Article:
Her task is ambitious; her sweep of crucial but too-little-known facts of history is impressive; and her arguments are eloquent and witty. ... American Betrayal is one of those books that will change the way many of us see the world.
-- Susan Freis Falknor, Blue Ridge Forum
"Diana West's new book rewrites WWII and Cold War history not by disclosing secrets, but by illuminating facts that have been hidden in plain sight for decades. Furthermore, she integrates intelligence and political history in ways never done before."
-- Jeffrey Norwitz, former professor of counterterrorism, Naval War College
Although I know [Christopher] Andrew well, and have met [Oleg] Gordievsky twice, I now doubt their characterization of Hopkins -- also embraced by Radosh and the scholarly community. I now support West's conclusions after rereading KGB: The Inside Story account 23 years later [relevant passages cited in American Betrayal]. It does not ring true that Hopkins was an innocent dupe dedicated solely to defeating the Nazis. Hopkins comes over in history as crafty, secretive and no one's fool, hardly the personality traits of a naïve fellow traveler. And his fingerprints are on the large majority of pro-Soviet policies implemented by the Roosevelt administration. West deserves respect for cutting through the dross that obscures the evidence about Hopkins, and for screaming from the rooftops that the U.S. was the victim of a successful Soviet intelligence operation.
-- Bernie Reeves, founder of The Raleigh Spy Conference, American Thinker
Diana West’s American Betrayal — a remarkable, novel-like work of sorely needed historical re-analysis — is punctuated by the Cassandra-like quality of “multi-temporal” awareness. ... But West, although passionate and direct, is able to convey her profoundly disturbing, multi-temporal narrative with cool brilliance, conjoining meticulous research, innovative assessment, evocative prose, and wit.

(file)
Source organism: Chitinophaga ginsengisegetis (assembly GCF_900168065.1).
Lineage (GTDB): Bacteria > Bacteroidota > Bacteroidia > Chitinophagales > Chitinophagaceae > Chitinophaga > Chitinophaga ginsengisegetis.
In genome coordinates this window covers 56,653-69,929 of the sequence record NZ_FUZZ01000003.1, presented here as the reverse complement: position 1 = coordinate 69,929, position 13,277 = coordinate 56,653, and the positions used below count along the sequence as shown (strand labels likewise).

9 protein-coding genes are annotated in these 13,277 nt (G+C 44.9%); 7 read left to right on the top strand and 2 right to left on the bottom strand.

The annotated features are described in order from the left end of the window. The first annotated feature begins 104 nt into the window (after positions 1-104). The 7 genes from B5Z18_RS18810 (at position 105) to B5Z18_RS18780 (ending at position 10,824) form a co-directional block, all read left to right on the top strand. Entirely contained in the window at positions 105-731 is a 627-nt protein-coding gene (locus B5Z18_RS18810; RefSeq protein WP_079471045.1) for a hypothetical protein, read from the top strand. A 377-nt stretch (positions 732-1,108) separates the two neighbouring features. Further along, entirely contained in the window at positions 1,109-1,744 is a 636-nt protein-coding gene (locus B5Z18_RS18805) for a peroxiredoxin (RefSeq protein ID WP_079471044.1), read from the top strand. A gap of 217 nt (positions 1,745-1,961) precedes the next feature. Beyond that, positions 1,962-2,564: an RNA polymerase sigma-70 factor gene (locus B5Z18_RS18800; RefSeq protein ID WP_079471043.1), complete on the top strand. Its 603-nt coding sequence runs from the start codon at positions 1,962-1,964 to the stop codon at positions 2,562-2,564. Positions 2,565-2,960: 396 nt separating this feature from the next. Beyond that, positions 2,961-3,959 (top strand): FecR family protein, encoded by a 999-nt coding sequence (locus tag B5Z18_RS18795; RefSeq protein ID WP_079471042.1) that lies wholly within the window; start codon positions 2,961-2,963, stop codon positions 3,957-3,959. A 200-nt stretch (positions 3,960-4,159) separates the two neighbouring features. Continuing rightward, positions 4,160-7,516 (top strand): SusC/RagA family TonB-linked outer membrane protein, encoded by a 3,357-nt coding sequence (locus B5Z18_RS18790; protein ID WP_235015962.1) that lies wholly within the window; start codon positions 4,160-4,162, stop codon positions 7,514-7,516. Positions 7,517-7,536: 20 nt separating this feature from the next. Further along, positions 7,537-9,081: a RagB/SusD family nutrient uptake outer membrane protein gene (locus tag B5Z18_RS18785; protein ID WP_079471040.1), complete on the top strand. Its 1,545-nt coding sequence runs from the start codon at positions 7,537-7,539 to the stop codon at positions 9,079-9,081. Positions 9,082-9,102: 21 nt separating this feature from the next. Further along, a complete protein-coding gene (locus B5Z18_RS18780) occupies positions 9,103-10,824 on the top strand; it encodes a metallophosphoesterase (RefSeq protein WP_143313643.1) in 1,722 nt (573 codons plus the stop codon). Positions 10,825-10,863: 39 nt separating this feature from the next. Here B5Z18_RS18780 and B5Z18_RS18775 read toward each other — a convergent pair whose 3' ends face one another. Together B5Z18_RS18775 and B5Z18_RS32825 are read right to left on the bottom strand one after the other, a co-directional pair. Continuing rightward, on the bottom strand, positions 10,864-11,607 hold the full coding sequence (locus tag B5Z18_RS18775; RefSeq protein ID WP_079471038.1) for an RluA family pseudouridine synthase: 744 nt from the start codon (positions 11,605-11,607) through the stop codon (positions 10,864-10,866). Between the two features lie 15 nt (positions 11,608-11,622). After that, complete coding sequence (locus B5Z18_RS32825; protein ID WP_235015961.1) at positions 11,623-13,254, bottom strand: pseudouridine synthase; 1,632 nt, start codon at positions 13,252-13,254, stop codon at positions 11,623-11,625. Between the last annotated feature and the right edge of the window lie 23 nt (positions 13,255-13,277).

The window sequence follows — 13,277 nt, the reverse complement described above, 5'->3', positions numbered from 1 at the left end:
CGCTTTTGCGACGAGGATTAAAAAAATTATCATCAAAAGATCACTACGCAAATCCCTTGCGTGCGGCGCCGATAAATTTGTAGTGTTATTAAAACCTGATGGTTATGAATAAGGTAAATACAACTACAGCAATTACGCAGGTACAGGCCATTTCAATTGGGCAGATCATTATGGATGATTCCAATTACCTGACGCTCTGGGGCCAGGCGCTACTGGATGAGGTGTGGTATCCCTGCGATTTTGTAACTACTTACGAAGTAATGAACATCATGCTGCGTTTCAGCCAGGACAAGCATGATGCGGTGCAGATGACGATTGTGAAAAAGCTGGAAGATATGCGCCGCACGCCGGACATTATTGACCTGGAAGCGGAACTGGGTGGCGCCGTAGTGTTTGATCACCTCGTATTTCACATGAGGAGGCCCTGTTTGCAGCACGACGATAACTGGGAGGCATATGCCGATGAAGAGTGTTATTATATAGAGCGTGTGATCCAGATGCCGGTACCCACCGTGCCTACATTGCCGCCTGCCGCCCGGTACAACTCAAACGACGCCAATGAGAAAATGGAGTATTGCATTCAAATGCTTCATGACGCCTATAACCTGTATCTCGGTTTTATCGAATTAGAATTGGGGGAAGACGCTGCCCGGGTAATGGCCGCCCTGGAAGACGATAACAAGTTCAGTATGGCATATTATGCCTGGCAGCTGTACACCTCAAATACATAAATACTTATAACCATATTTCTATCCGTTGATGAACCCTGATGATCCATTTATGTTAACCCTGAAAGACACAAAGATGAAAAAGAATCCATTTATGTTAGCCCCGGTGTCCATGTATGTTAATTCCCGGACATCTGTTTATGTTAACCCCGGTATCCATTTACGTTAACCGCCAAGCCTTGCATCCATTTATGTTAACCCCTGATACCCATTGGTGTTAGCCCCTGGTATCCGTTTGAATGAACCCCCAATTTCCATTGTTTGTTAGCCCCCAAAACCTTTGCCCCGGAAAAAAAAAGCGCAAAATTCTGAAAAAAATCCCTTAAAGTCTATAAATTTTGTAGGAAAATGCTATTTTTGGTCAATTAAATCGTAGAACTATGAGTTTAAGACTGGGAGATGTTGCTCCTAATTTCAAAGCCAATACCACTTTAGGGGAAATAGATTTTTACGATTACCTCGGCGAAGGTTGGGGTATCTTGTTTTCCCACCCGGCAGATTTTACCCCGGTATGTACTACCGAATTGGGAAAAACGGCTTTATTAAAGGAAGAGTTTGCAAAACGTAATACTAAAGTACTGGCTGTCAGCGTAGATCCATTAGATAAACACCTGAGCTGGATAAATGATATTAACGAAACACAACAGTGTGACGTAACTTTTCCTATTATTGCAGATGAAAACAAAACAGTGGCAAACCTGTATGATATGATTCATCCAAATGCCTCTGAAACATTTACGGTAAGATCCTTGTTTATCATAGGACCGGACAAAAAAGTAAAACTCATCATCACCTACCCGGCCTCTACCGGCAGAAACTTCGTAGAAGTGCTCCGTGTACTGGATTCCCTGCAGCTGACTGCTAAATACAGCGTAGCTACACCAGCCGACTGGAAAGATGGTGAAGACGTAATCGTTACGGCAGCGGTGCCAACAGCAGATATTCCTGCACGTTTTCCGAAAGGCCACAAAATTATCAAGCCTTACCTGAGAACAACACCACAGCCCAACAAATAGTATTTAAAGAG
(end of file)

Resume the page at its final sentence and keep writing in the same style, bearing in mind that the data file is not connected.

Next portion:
-- Andrew G. Bostom, PJ Media
Do not be dissuaded by the controversy that has erupted around this book which, if you insist on complete accuracy, would be characterized as a disinformation campaign.
-- Jed Babbin, The American Spectator
[American Betrayal is] the most important anti-Communist book of our time ... a book that can open people's eyes to the historical roots of our present malaise ... full of insights, factual corroboration, and psychological nuance.
-- J.R. Nyquist, author, Origins of the Fourth World War
The polemics against your Betrayal have a familiar smell: The masters of the guild get angry when someone less worthy than they are ventures into the orchard in which only they are privileged to harvest. The harvest the outsider brought in, they ritually burn.
-- Hans Jansen, former professor of Islamic Thought, University of Utrecht
West's lesson to Americans: Reality can't be redacted, buried, fabricated, falsified, or omitted. Her book is eloquent proof of it.
-- Edward Cline, Family Security Matters
In American Betrayal, Ms. West's well-established reputation for attacking "sacred cows" remains intact. The resulting beneficiaries are the readers, especially those who can deal with the truth.
-- Wes Vernon, Renew America
After reading American Betrayal and much of the vituperation generated by neoconservative "consensus" historians, I conclude that we cannot ignore what West has demonstrated through evidence and cogent argument.
-- John Dale Dunn, M.D., J.D., Journal of American Physicians and Surgeons
Enlightening. I give American Betrayal five stars only because it is not possible to give it six.